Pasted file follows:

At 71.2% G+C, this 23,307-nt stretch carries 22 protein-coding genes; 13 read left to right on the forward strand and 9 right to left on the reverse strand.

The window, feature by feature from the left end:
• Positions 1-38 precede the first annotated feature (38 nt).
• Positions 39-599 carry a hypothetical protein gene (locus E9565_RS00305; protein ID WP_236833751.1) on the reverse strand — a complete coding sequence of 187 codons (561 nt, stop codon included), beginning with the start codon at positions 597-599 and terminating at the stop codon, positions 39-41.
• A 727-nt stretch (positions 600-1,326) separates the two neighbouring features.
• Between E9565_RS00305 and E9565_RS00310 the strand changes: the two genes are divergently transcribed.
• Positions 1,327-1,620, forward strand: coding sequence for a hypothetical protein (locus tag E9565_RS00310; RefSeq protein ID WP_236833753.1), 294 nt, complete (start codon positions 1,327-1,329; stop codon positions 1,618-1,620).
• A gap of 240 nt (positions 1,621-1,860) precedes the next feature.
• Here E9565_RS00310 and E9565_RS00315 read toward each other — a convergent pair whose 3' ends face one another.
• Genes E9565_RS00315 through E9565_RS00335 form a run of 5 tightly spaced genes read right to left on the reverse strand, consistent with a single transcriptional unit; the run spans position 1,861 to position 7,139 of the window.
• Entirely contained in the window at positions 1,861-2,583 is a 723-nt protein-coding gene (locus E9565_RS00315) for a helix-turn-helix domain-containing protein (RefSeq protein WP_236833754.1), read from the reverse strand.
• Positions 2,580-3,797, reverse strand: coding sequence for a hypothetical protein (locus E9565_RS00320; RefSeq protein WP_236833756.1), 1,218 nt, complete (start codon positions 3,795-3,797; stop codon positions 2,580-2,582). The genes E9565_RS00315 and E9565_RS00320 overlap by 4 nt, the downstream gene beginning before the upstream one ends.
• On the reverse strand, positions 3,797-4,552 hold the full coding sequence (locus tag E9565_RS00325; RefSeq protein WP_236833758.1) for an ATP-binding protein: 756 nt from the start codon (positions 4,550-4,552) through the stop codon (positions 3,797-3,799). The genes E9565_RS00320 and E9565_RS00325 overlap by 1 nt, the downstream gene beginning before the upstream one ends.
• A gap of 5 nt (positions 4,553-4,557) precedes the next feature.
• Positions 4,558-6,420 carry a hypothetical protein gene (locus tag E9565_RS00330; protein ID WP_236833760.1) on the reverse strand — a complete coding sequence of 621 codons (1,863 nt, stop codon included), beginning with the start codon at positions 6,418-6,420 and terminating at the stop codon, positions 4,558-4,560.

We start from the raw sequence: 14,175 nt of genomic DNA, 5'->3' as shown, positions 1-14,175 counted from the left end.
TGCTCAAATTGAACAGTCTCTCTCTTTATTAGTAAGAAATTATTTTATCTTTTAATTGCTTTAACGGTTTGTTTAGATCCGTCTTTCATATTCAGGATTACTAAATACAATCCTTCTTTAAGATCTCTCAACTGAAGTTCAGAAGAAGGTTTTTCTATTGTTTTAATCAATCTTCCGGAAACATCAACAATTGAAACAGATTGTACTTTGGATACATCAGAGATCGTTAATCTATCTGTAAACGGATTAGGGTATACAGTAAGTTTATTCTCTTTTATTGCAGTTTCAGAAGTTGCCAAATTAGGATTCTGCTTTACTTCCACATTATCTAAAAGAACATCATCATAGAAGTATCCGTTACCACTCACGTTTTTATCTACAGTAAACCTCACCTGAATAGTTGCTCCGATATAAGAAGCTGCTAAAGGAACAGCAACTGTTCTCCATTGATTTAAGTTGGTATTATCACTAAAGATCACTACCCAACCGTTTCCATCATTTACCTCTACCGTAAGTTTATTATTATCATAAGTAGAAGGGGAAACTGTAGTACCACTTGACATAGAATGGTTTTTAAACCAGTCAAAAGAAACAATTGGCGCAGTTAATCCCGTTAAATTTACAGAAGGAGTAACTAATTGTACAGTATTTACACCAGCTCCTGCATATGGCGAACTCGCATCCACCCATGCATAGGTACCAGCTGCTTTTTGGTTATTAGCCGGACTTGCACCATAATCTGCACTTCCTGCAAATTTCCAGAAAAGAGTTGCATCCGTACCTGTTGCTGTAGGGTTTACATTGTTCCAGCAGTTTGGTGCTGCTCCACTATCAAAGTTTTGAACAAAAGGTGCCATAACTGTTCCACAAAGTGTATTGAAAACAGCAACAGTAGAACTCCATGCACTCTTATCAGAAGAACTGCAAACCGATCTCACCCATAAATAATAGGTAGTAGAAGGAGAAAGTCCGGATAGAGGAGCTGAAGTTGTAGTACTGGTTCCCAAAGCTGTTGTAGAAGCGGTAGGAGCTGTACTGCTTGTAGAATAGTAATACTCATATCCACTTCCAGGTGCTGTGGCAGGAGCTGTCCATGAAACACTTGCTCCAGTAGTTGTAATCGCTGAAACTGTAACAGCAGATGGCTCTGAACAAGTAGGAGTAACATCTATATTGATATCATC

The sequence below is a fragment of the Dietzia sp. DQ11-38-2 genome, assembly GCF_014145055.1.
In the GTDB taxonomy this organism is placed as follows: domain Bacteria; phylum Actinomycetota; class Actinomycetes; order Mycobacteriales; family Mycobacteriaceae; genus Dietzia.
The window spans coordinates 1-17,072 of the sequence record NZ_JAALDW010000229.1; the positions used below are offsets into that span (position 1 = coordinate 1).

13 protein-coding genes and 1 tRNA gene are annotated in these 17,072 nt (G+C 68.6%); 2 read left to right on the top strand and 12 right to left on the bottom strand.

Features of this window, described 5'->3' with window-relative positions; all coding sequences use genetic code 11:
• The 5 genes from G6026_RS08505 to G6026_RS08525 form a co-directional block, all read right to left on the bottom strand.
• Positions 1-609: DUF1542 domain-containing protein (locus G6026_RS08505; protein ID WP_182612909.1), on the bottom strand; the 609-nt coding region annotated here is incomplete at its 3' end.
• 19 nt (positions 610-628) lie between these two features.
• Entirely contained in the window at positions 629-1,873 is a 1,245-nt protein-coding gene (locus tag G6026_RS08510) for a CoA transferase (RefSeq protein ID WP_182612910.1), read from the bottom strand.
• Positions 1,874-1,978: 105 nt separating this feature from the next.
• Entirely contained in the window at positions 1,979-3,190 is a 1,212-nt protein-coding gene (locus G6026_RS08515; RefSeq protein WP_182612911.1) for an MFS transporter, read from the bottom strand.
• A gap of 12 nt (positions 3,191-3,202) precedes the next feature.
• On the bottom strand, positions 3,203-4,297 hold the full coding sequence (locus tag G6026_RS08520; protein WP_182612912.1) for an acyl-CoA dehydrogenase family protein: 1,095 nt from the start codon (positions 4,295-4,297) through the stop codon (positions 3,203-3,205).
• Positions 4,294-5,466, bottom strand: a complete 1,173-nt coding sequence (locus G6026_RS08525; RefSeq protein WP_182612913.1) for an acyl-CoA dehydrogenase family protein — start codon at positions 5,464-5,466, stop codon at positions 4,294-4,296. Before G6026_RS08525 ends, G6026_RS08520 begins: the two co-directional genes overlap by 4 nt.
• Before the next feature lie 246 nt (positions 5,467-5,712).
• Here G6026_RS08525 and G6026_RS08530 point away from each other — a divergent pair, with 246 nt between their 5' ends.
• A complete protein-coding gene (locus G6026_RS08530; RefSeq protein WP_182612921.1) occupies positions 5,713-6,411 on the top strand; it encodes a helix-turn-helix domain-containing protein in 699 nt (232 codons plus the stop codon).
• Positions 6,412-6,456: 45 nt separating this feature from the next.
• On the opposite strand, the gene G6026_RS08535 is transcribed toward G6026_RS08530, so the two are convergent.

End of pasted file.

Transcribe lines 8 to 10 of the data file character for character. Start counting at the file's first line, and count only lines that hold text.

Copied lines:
• A gap of 240 nt (positions 1,621-1,860) precedes the next feature.
• Here E9565_RS00310 and E9565_RS00315 read toward each other — a convergent pair whose 3' ends face one another.
• Genes E9565_RS00315 through E9565_RS00335 form a run of 5 tightly spaced genes read right to left on the reverse strand, consistent with a single transcriptional unit; the run spans position 1,861 to position 7,139 of the window.